Wednesday, July 9, 2014

The Writer’s Competitive Edge, or How Twelve Equals Ten

This message is about the unconventional path my story took to be in Mystery Times Ten 2013. The adventure has convinced me that a writer should embrace every opportunity as a competitive edge.
 When people talk about having a competitive edge, they focus on the skills needed to win a contest. After all, “to compete” means being motivated toward success and “to have an edge” indicates knowledge that gives the competitor an advantage or an improved chance for achieving a goal.

I’ve discovered two important practices that benefit my writing: (1) sending my short stories to open calls for consideration, and (2) joining a short story writers’ critique group with members who actively submit to similar calls and are willing to share what they’ve learned from their experience. By participating in Buddhapuss Ink’s Mystery Times Ten 2013 competition and StorySuccess, the online critique group for the Guppy Chapter of Sisters in Crime, I’ve improved my writing and reached a wonderful goal.

“Confidence in the Family,” the last story appearing in Mystery Times Ten 2013, is my first short story accepted and published in a print anthology. About this time last year, I remember discovering the Buddhapuss Ink call for submissions.

Previously, I read Barb Goffman’s “Truth or Consequences,” included in Mystery Times Ten 2011. It was nominated for an Agatha award at Malice Domestic, the annual conference for readers and writers of traditional mysteries in the Agatha Christie style. So, I knew serious authors submitted their stories for consideration to the competition.

After reading Buddhapuss Ink’s submission guidelines, I realized one of my stories that had been reviewed and improved by the StorySuccess critique group might fit the requirements. I gave the story a little more tweaking, then sent it off.

When the winners were announced, I saw that one of my critique partners, Georgia Ruth, had placed in the top ten with “Dear Courtney,” which had been reviewed by the critique group. In an email, MaryChris Bradley, our editor, explained to me that while my story was not among the top ten, it was one of two that the editors had decided to include as bonus stories in the ebook version. Hurray! I told folks, even if I was the last draft choice, I had made it into the big league. How could I not be happy?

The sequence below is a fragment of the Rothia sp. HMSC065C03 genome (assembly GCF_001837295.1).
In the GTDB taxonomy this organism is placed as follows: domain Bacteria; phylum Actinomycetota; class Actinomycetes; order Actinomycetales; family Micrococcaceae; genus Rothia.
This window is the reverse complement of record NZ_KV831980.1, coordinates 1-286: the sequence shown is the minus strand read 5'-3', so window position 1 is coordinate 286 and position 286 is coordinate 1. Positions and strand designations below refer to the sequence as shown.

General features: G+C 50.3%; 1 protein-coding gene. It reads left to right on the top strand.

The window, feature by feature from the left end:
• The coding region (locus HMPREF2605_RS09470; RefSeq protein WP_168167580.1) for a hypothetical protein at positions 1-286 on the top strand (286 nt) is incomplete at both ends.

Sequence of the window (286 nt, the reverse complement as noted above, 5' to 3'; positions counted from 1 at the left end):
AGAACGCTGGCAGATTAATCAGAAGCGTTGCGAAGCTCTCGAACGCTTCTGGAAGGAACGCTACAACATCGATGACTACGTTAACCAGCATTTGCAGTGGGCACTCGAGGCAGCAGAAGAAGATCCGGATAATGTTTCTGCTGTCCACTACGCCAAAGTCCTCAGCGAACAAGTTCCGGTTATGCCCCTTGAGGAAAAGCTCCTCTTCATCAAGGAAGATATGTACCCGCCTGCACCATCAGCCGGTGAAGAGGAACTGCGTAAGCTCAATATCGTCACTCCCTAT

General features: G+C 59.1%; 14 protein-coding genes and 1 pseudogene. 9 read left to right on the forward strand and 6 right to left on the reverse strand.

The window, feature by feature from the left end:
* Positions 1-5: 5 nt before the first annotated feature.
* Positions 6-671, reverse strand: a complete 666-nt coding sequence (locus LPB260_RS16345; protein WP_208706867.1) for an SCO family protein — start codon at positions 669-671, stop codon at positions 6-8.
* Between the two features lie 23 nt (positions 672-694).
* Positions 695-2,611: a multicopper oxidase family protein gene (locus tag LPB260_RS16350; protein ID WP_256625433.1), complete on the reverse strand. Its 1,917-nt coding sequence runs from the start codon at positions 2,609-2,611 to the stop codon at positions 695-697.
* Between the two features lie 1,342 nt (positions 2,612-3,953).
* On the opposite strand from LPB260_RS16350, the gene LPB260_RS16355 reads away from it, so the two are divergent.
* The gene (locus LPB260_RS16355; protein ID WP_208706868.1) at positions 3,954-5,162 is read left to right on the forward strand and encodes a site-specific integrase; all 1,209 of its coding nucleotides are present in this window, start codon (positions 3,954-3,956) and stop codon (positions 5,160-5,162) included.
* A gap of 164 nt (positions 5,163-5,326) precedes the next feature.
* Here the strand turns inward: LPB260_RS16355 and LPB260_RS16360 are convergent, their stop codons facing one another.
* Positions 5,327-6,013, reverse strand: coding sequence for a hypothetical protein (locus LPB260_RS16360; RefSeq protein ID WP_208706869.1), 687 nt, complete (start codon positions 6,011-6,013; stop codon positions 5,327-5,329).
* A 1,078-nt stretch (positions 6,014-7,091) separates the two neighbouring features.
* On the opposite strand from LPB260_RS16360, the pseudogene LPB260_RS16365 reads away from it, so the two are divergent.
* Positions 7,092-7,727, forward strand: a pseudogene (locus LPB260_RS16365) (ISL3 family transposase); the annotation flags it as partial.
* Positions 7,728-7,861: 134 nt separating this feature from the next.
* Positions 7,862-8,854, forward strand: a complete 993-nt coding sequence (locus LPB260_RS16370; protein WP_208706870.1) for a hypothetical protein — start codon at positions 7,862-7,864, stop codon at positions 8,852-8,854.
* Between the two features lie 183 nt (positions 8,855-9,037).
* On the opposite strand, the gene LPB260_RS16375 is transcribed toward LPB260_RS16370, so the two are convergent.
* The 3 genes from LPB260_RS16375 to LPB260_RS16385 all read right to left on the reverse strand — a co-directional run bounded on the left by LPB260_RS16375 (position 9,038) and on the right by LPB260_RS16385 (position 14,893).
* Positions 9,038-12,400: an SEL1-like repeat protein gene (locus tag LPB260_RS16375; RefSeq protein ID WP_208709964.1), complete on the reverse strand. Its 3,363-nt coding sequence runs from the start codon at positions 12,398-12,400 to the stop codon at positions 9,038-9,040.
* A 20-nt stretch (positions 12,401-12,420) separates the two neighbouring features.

Then, in November, I got even better news. MaryChris wrote that the editors had decided to include the two bonus stories in both the print and ebook versions. Talk about a reason to give thanks at Thanksgiving! And, it wouldn’t have happened without writing a story, having it critiqued to improve the quality, and submitting it for consideration.

Each new experience with Murder Times Ten 2013 has added joy to my life. The printed books arrived just before Christmas, so I could share them with friends. I signed them at the Murder in the Magic City (Birmingham, Alabama) and Murder on the Menu (Wetumpka, Alabama) conferences in February—my first appearances as an author. In May, I used the cover for a bookmark I carried to the Malice Domestic conference, where I was listed as an author in the program and moderated a panel. Then—perhaps best of all—in June, I got to meet my online critique partner Georgia Ruth face-to-face when I attended the High Country Festival of the Book in Boone, N.C. 

Paula Gail Benson and Georgia Ruth 

Since “Confidence in the Family” appeared in Mystery Times Ten 2013, I’ve had “Ghost of a Chance” included in the anthology A Tall Ship, A Star and Plunder (Dark Oak Press and Media, Memphis, TN, January 2014); eight stories published in online journals, the most recent being “Apple’s Lure,” in the July/August issue of the Bethlehem Writers Roundtable at along with a story by Georgia Ruth at; and two stories accepted for print anthologies scheduled to be released next year.

Thank you, Buddhapuss Ink, MaryChris Bradley, all the authors included in Mystery Times Ten 2013, and all my critique partners. I’ll always be very grateful to be numbered among you!

© 2014 Paula Gail Benson

Paula Gail Benson

A legislative attorney and former law librarian, Paula Gail Benson regularly blogs with others about writing mysteries on Writers Who Kill. Her personal blog is Little Sources of Joy and her website is

A Note from the Black Cat

Our thanks go out to our guest blogger today—Paula Gail Benson—for her contribution to our WRITER WEDNESDAY #WW Series. We hope you've been enjoying these posts and that Paula  has inspired more than a few of you to follow in her footsteps and "embrace competition" by  submiting your stories to writing competitions.
  Speaking of competitions, this seems like the perfect time to make an announcement . . . DRUM ROLL PLEASE . . . Buddhapuss Ink LLC is once again putting out an OPEN CALL FOR SUBMISSIONS for our Mystery Times 2014 short story anthology! (Insert wild applause and cheering here.) 

 Want all the details? You'll find them on our website.


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